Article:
By Adam Hart
Twitter is awesome. The latest example came Tuesday night when it provided a glimpse into the relationships between Patriots players, formerly masked by dull locker room interviews.
It started with a tweet by Chad Ochocinco:
The answer is most definitely "no," as proven by the photo uploaded by No. 85:
Albert Haynesworth, fresh off a court appearance in D.C.;
Chad Ochocinco, just returned from The Land of Oz; Vince Wilfork. TWITPIC
Those red shoes can't save Ocho from 600-plus pounds of fury. Since he was in on the joke, Wilfork tweeted with a level of faux-anger typically reserved for TV star wrestling:
Wilfork is a stickler for spelling. What he didn't count on, though, was Ocho having a passable excuse:
Them's fighting words. No, not really. Because Ocho jokingly claimed he already won in a post-pic throwdown.
Ocho totally LMAO'd at that.
If only Albert Haynesworth was on twitter. We'd get a great response, like "Go Patriots" or something.
If you're upset with the way the Red Sox have played recently, well, David Price understands.
But things, he vows, will get better. And he adds that it's only when you've been in the deepest valley that you can appreciate the highest mountain.
Or something like that . . .
After Eduardo Rodriguez's horrific performance Monday night against the Rays -- 11 hits and 9 earned runs allowed in 2 2/3 innings, leading to a 12-6 Red Sox loss to a team that entered the game riding an 11-game losing streak -- the Sox succumbed to the obvious and shipped him back to Pawtucket. And they got no argument from Sean McAdam. "I think this is the right move," CSN's Red Sox Insider told Dalen Cuff on Monday night's SportsNet Central. "Because, clearly, the step forward that [Rodriguez] took, however small, last week was more than wiped out and (he) regressed this evening the way he pitched. And things have to be worked out, both in terms of execution and his approach . . . " In six starts this season covering 29 1/3 innings -- less than five innings a start -- Rodriguez has been, in a word, awful. His 1-3 record is bad enough, but couple that with an 8.59 ERA, an opponents' batting average of .315, a WHIP of 1.74 and nine home runs allowed (a rate that projects out to about 45 homers allowed in a 150-inning season), and you can see why a change had to be made. “The bottom line is, [Rodriguez] is capable of more," said manager John Farrell. But now comes the next question: Who replaces him? And that, noted McAdam, has no easy answer. "What it means for the rotation going forward is completely uncertain," McAdam told Cuff. "In fact, (Red Sox president of baseball operations Dave Dombrowski) told us that there was no corresponding move. Of course, because this turn doesn't come up in the rotation for another five days with the off-day Thursday, it's not anything they need to address (immediately). And in all likelihood, they'll probably get somebody to pitch out of the bullpen here until that turn comes up." So the Sox get five days to ponder a problem that seems, in many ways unsolvable. "[There] aren't a lot of good candidates internally," McAdam noted, "and it's unlikely there's going to be any sort of trade . . . in the next four days to fill that spot." STARTS: 6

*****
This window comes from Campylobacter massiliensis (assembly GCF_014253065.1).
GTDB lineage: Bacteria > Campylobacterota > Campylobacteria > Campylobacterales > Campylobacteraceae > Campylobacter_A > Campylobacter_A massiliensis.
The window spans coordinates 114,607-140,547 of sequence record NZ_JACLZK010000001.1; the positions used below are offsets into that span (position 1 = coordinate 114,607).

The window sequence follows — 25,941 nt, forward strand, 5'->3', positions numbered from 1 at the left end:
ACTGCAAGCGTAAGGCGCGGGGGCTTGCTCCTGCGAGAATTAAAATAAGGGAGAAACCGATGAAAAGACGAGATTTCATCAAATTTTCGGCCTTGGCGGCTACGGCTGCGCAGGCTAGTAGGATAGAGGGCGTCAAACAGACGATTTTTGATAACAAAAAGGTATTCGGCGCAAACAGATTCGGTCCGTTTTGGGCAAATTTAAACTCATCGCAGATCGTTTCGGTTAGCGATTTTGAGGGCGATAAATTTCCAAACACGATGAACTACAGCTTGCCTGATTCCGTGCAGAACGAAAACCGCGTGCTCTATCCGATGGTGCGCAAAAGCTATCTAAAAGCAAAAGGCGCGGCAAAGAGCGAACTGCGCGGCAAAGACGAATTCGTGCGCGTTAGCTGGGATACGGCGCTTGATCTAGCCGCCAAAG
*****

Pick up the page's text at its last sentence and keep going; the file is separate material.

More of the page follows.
INNINGS: 29 1/3
OPP. AVERAGE: .315
HOME RUNS ALLOWED: 9